2) I do think that there are differences in the way that *savvy* Millenials use and think about web 2.0 technologies. I have no evidence to back this up, but my smart, tech savvy co-workers who are in their 20’s seem to really “get” this stuff at a more fundamental level even than I do (and naturally I think I’m pretty good at this… ; ). Could be case specific, I’m not sure. I’m also not sure that it matters given all of your other really great points… : )

  • http:dwilkinsnh.wordpress.com David Wilkins

    Really good stuff in here Janet. I particularly like your ideas about ditching the distinctions between digital immigrants and natives, focusing instead on behavior and experience. I think all the new stats on FB adoption and overall social media adoption by the older demographic is proof that these digital “immigrants” will be just fine. Two related thoughts:

    1) I sometimes liken social media adoption to email and internet access in general. Once people started to see value, age or previous reluctance became irrelevant. This happened with IM in our company as well. Eventually everyone adopts when it becomes “the way work gets done.”

    2) I do think that there are differences in the way that *savvy* Millenials use and think about web 2.0 technologies. I have no evidence to back this up, but my smart, tech savvy co-workers who are in their 20’s seem to really “get” this stuff at a more fundamental level even than I do (and naturally I think I’m pretty good at this… ; ). Could be case specific, I’m not sure. I’m also not sure that it matters given all of your other really great points… : )

  • http://www.brandon-hall.com/ Janet Clarey

    Thanks Dave. I share you’re feelings on(and the lack of evidence to support) the feeling that tech-savvy ’20 somethings’ ‘get’ this more than we (i assume we may be around the same age) might. Of course I wonder if there are some 20-somethings that look at the way you work and wonder if you ‘get’ something more than they do. Something experience brings maybe? (more situations to pull from). I’m thinking schema. We might be less likely to grasp something new when we have a background that conflicts.

  • http://www.brandon-hall.com Janet Clarey

    Thanks Dave. I share you’re feelings on(and the lack of evidence to support) the feeling that tech-savvy ’20 somethings’ ‘get’ this more than we (i assume we may be around the same age) might. Of course I wonder if there are some 20-somethings that look at the way you work and wonder if you ‘get’ something more than they do. Something experience brings maybe? (more situations to pull from). I’m thinking schema. We might be less likely to grasp something new when we have a background that conflicts.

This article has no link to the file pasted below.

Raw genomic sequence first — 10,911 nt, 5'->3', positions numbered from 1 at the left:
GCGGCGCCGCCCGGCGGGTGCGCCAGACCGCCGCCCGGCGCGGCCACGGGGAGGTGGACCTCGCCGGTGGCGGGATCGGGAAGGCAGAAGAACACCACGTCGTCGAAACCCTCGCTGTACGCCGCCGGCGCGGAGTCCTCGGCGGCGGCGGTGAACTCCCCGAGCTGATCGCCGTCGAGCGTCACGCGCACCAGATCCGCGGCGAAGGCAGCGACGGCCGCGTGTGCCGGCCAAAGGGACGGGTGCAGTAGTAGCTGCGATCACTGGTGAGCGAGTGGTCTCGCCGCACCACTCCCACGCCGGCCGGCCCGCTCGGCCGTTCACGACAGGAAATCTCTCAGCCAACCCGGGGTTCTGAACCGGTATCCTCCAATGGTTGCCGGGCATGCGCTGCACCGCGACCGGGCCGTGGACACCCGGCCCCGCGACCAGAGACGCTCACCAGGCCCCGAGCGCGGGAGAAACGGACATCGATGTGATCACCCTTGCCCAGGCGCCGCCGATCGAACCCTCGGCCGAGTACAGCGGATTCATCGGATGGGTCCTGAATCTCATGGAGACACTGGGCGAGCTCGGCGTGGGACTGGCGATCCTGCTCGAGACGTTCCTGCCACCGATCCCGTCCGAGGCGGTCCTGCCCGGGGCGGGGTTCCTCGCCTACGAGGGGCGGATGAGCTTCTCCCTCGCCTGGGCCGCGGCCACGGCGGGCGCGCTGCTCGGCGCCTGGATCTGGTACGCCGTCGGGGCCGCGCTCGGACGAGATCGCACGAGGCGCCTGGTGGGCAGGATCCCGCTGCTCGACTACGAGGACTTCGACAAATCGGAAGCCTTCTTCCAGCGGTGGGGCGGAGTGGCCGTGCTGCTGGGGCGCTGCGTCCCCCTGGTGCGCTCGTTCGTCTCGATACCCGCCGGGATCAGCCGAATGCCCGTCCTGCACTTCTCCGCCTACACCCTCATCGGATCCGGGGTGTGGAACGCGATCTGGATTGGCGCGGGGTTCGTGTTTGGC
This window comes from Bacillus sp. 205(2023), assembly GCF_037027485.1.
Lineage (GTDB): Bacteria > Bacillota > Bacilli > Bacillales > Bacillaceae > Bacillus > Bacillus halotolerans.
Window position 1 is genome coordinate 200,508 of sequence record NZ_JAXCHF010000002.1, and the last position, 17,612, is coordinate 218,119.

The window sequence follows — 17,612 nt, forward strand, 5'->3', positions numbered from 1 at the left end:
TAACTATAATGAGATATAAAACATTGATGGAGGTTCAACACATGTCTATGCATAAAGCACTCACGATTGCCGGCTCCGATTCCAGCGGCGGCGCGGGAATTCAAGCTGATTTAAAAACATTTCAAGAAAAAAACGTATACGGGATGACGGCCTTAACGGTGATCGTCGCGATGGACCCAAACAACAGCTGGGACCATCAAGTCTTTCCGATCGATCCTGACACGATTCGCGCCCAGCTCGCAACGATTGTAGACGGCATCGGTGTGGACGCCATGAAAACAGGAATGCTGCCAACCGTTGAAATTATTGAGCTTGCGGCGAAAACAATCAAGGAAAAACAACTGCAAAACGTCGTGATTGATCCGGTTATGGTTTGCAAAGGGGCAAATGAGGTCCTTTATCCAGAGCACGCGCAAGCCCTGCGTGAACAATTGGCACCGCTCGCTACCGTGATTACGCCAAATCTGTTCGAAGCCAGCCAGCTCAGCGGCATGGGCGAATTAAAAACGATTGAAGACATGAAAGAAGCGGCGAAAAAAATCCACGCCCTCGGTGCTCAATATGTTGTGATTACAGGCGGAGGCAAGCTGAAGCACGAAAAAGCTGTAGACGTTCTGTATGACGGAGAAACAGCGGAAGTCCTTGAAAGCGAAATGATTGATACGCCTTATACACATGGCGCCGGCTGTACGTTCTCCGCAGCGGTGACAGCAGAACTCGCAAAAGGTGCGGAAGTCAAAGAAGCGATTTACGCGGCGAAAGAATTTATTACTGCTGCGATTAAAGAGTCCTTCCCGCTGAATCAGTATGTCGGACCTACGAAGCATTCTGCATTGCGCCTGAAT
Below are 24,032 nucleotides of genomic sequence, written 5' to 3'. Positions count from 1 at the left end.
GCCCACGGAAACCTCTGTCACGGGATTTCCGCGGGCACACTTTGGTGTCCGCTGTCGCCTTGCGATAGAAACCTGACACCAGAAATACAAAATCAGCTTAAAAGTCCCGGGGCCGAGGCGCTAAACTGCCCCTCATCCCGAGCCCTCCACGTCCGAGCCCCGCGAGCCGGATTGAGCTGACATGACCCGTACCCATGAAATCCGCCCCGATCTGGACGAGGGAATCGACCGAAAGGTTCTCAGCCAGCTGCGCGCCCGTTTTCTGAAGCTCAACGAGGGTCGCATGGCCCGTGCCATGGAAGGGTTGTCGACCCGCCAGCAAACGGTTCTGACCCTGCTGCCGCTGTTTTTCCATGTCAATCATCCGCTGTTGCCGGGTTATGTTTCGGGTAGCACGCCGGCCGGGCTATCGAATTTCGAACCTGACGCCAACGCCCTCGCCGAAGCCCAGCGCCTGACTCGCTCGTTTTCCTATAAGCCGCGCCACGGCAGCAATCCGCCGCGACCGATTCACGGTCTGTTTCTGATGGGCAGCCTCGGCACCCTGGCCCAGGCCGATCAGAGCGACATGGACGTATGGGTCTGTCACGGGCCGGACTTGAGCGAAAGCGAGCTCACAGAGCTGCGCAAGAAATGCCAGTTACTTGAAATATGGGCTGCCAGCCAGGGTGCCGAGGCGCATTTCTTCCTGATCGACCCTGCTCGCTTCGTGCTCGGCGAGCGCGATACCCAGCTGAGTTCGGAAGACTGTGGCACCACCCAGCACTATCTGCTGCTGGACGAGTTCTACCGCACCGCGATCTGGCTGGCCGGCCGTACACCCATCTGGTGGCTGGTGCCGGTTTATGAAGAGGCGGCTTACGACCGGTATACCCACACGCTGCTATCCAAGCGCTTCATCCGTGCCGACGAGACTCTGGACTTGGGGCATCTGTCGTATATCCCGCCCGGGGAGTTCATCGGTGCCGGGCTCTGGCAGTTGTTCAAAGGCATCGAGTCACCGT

• http://www.karlkapp.blogspot.com/ Karl

    Janet,

    I am a little disappointed that you didn’t include “Gadgets, Games and Gizmos for Learning: Tools and Techniques for Transferring Know-How from Boomers to Gamers” as a resource or a tool.

    It might change some of your thinking and steer your thoughts in a different direction in terms of instructional design and the newer generation.
    The book talks about how to take the tools of the gamer generation and use it to deliver instruction using sound instructional design techniques.

    The newer generation of learners have one set of tools at home and in college and then use a different set at work…a worse set.

    I can tell you I see the difference in college classrooms. Other fields like advertising and TV are getting it, maybe the ID field will, once again, be the last discipline to get it. We can’t keep pushing the same junk to people and expect them to learn.

    In terms of research about effectiveness or different methods, I’ve been doing some looking for research that shows traditonal face-to-face learning is effective…there is little to show that it is…yet it becomes the default training method when we fail to believe that we, IDers, need to change our approach.
    .

    Karl

    Karls last blog post..Survey Says…

  • http://www.karlkapp.blogspot.com Karl

    Janet,

    I am a little disappointed that you didn’t include “Gadgets, Games and Gizmos for Learning: Tools and Techniques for Transferring Know-How from Boomers to Gamers” as a resource or a tool.